The Importance Of Getting Bloodwork Done

The Importance Of Getting Bloodwork Done

The best defense is a good offense, and when it comes to getting blood work done, nothing couldn’t be more true. Your health is the most important asset that you have, and many of us assume that if we look and feel okay, that our health is also okay. However, this may not be so, and that is why it is a good idea to get blood work done, both annually and as requested by your healthcare practitioner, to address any potential health problems before they become more serious.

What you see isn’t always what you get

Some diseases do not show up as symptoms you can recognize. It may also be hard to know how your dietary and exercise habits are affecting your health. This is where blood work can help reveal what is really going on inside of your body, and enable your healthcare practitioner to also check your levels of electrolytes (like sodium, potassium, magnesium, and phosphorus), micronutrients, vitamins, and minerals.

Having regular blood work can also help save you time and money, because many health conditions can be reversed with lifestyle changes and medication… before they become serious issues that require more aggressive—and expensive—treatment.

Here are some of the most common blood tests performed, and why they are important:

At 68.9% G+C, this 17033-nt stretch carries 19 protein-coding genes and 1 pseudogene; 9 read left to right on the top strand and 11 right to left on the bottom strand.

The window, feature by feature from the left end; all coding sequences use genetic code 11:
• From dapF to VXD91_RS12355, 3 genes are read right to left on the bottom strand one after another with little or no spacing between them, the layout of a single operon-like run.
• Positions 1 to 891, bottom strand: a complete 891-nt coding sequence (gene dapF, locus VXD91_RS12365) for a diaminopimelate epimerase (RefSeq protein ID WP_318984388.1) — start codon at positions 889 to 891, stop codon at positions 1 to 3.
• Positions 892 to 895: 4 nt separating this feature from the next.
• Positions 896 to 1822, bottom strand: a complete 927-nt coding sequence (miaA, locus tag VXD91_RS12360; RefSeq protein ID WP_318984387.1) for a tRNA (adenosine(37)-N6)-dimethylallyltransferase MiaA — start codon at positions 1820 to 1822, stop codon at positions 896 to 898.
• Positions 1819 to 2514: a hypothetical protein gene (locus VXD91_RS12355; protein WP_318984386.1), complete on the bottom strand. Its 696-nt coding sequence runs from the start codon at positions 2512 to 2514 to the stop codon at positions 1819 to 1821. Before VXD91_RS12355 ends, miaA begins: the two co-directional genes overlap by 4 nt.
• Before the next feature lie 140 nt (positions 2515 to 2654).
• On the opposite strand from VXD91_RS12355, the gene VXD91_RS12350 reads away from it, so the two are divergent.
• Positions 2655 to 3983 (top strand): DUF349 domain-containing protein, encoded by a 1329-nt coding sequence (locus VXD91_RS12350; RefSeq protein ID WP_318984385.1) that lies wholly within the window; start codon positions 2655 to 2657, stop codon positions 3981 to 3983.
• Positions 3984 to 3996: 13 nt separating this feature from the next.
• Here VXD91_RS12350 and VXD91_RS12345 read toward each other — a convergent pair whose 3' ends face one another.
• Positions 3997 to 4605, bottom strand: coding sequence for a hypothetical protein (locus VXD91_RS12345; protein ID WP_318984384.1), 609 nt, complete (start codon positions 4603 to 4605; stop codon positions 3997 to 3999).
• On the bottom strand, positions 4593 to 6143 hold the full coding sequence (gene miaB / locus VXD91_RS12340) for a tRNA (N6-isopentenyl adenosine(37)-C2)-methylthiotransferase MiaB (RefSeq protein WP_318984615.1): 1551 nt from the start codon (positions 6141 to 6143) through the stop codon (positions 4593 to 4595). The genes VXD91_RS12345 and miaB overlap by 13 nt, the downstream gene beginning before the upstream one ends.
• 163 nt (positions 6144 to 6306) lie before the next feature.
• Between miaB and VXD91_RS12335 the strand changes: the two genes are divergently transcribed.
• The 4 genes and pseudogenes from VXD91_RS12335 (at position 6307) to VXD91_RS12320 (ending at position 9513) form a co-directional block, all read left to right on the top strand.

Complete blood count (CBC)—Evaluates overall health and detects a range of disorders such as infection, anemia, and leukemia. Also measures red blood cells that carry oxygen to the cells, white blood cells that fight infection, and platelets that help with blood clotting.

Blood glucose (sugar)—Measures glucose (sugar) levels in the blood. Because glucose is the main form of energy used by the body, its levels can show signs of diabetes (high levels).

Inflammation—The two main tests that measure inflammation: C-reactive protein (CRP) is made in the liver as a response to inflammation, and high levels can occur with inflammatory conditions; Erythrocyte sedimentation rate (ESR), also called a sed rate test, measures inflammation and can pinpoint specific causes, as well as monitor an inflammatory condition.

Cholesterol—Also known as a lipid panel, the cholesterol test measures “good” and “bad” cholesterol, as well as a type of fat known as triglycerides. Having too much “bad” cholesterol can indicate risk of heart attack, stroke, and atherosclerosis.

Thyroid function—There are two main tests for thyroid function that show how well the thyroid gland is working (the thyroid regulates many body processes such as metabolism, generation of energy, and mood). These tests include: Thyroid stimulating hormone (TSH) shows if your thyroid is over- or underactive, as well as T4 (the main form of thyroid hormone) that can indicate disease.

Immunology—Checks the amount of antibodies called immunoglobulins in the body. Immunoglobulin testing can reveal if there is a problem with the immune system.

Your healthcare practitioner will likely recommend that you have these tests annually, or on an as-needed basis if you have symptoms. Just as the saying goes, an ounce of prevention is worth a pound of cure!